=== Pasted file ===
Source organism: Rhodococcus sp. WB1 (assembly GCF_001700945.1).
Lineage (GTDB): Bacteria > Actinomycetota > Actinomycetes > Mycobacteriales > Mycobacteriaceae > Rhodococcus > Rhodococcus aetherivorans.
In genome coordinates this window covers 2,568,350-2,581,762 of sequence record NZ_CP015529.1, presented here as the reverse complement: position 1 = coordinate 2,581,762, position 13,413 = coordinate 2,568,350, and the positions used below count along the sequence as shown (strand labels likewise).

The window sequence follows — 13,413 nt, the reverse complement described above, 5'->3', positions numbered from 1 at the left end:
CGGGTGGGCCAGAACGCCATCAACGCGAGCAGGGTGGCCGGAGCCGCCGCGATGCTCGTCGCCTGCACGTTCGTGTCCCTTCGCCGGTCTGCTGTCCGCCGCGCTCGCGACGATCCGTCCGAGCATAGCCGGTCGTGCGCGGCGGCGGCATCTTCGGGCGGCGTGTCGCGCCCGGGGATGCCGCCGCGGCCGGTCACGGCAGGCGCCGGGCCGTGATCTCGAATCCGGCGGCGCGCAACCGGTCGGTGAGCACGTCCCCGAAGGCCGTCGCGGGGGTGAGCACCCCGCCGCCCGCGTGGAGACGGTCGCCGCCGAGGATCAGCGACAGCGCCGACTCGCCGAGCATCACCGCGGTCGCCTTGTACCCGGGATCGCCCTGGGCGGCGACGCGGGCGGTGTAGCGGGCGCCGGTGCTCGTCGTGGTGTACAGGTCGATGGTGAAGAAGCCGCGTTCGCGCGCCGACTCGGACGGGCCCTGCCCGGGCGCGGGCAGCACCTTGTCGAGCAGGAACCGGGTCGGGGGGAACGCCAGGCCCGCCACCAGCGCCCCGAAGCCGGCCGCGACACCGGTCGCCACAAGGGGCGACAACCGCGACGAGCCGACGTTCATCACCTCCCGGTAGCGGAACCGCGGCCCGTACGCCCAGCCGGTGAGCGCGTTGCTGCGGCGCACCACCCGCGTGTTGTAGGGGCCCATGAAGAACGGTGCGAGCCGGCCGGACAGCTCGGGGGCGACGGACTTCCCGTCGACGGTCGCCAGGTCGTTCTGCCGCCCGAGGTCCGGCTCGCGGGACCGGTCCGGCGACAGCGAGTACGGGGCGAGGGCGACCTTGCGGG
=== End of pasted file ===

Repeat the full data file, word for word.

Source organism: Rhodococcus sp. WB1 (assembly GCF_001700945.1).
Lineage (GTDB): Bacteria > Actinomycetota > Actinomycetes > Mycobacteriales > Mycobacteriaceae > Rhodococcus > Rhodococcus aetherivorans.
In genome coordinates this window covers 2,568,350-2,581,762 of sequence record NZ_CP015529.1, presented here as the reverse complement: position 1 = coordinate 2,581,762, position 13,413 = coordinate 2,568,350, and the positions used below count along the sequence as shown (strand labels likewise).

The window sequence follows — 13,413 nt, the reverse complement described above, 5'->3', positions numbered from 1 at the left end:
CGGGTGGGCCAGAACGCCATCAACGCGAGCAGGGTGGCCGGAGCCGCCGCGATGCTCGTCGCCTGCACGTTCGTGTCCCTTCGCCGGTCTGCTGTCCGCCGCGCTCGCGACGATCCGTCCGAGCATAGCCGGTCGTGCGCGGCGGCGGCATCTTCGGGCGGCGTGTCGCGCCCGGGGATGCCGCCGCGGCCGGTCACGGCAGGCGCCGGGCCGTGATCTCGAATCCGGCGGCGCGCAACCGGTCGGTGAGCACGTCCCCGAAGGCCGTCGCGGGGGTGAGCACCCCGCCGCCCGCGTGGAGACGGTCGCCGCCGAGGATCAGCGACAGCGCCGACTCGCCGAGCATCACCGCGGTCGCCTTGTACCCGGGATCGCCCTGGGCGGCGACGCGGGCGGTGTAGCGGGCGCCGGTGCTCGTCGTGGTGTACAGGTCGATGGTGAAGAAGCCGCGTTCGCGCGCCGACTCGGACGGGCCCTGCCCGGGCGCGGGCAGCACCTTGTCGAGCAGGAACCGGGTCGGGGGGAACGCCAGGCCCGCCACCAGCGCCCCGAAGCCGGCCGCGACACCGGTCGCCACAAGGGGCGACAACCGCGACGAGCCGACGTTCATCACCTCCCGGTAGCGGAACCGCGGCCCGTACGCCCAGCCGGTGAGCGCGTTGCTGCGGCGCACCACCCGCGTGTTGTAGGGGCCCATGAAGAACGGTGCGAGCCGGCCGGACAGCTCGGGGGCGACGGACTTCCCGTCGACGGTCGCCAGGTCGTTCTGCCGCCCGAGGTCCGGCTCGCGGGACCGGTCCGGCGACAGCGAGTACGGGGCGAGGGCGACCTTGCGGG